Strategies for Presenting and Reinforcing Rules


Helping children understand classroom rules and expectations is a priority at the beginning of the school year.  How rules are developed, posted, and reviewed is important for children.  Even in environments where the term �rules� is not used, these strategies help set classroom expectations.


1. Post in Easy to See Locations - Rules should be posted in locations that are easy to see throughout the classroom.  This provides a visual children and adults can refer to if there are questions about the rules.  Post rules at eye level so children can easily see them.  Also, some children may benefit from an individual list of rules at their desk.


2. Use Understandable Words or Visuals - When designing a sign or poster with the rules, use words or visuals that are understood by all of the children.  Simple line drawings, photographs, or short phrases can be used alone or in combination to help children independently understand the poster.


4. Review Regularly - At the beginning of the year, review classroom rules daily.  Remind children as needed throughout the day of the rules and where they are posted.  As time passes, children will need less frequent verbal reminders, but they still may need reminders at the beginning of the week and after returning from a break.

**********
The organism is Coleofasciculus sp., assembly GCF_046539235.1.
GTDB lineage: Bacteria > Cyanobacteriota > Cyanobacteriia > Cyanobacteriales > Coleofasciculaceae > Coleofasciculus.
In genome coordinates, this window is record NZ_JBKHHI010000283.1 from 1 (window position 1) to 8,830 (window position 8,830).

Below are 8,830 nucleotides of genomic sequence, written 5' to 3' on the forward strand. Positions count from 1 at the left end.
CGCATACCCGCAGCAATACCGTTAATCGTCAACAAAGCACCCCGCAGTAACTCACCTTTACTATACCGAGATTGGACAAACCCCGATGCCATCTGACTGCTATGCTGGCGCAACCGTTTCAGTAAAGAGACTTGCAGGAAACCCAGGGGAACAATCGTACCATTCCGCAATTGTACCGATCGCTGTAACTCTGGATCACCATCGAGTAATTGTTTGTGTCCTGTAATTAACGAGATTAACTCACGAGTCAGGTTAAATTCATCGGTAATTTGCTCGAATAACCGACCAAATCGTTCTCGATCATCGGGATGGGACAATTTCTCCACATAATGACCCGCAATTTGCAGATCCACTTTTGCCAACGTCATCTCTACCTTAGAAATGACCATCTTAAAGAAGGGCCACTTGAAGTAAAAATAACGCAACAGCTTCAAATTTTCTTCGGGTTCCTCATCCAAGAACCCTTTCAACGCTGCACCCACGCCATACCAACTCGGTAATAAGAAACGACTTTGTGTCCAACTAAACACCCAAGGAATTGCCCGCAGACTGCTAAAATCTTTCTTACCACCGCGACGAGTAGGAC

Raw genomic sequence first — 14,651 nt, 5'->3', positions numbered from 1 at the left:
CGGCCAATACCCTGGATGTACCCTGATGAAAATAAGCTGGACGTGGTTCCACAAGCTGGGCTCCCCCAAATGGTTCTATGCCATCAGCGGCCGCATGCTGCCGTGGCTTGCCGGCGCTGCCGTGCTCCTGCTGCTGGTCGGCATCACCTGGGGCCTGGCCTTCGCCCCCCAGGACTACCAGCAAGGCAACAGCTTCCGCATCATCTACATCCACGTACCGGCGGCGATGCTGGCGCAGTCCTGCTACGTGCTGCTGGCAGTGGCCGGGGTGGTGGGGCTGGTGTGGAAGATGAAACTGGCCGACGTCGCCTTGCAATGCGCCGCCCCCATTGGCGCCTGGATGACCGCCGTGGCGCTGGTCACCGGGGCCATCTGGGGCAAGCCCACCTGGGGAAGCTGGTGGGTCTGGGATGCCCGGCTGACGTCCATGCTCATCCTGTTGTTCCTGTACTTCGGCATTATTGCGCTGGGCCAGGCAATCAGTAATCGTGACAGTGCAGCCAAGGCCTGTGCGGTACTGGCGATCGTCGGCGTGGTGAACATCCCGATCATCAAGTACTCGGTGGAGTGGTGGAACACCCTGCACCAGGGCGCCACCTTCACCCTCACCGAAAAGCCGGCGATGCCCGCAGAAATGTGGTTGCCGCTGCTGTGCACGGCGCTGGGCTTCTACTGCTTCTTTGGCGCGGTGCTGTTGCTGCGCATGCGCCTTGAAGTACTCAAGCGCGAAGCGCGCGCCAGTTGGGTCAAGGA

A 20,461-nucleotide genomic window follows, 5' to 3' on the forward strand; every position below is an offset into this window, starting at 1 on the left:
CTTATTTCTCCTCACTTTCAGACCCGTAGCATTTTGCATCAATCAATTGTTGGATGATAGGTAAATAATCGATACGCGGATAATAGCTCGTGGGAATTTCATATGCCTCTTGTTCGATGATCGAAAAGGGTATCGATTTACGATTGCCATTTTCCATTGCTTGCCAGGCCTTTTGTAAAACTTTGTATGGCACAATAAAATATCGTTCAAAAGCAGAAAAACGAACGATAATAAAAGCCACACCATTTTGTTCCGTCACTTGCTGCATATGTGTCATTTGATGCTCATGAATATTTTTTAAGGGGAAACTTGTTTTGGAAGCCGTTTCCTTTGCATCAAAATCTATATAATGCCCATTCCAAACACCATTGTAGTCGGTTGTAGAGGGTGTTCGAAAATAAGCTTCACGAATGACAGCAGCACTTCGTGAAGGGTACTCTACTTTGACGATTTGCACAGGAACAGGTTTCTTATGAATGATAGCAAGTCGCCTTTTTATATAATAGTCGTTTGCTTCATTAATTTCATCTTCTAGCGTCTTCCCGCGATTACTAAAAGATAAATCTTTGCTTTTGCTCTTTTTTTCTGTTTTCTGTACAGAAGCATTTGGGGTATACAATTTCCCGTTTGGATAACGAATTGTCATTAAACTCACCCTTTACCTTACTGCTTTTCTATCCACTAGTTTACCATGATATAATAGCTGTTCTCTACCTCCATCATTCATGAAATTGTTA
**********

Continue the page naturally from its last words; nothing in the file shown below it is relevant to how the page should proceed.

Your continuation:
5. Enforce Across Environments - Involve families by sending a copy of the rules home.  Ask parents to review and discuss the importance of the classroom rules.  Keep the format of the rules the same (visuals and/or words) so children recognize the familiar format and can participate in identifying and discussing the rules.


6.  Involve Children - In many cases, children can be involved in determining the rules.  For example, a group activity discussing classroom respect and safety can incorporate formulating classroom rules.  After the rules are chosen, children can make posters with all of the rules or individual rules.  Display the posters in the classroom.  This can be an individual or a small group activity.  By allowing children to participate in rule selection and posting, they have ownership in the ideas.  To encourage literacy and reinforce the rules, have children write short stories about why the rules are important and examples of following the rules.


7. Address Other Rules - The cafeteria, playground, hallway, library, and bus are school related areas with different rules.  Although broad rules such as respecting property and people may cover different areas, prepare children for expectations across environments by addressing rules specific to these places.  Some schools post and review the rules in individual locations.  However, other schools do not post them; therefore, reviewing them in class or having activities addressing them can be very helpful.


From School Rules



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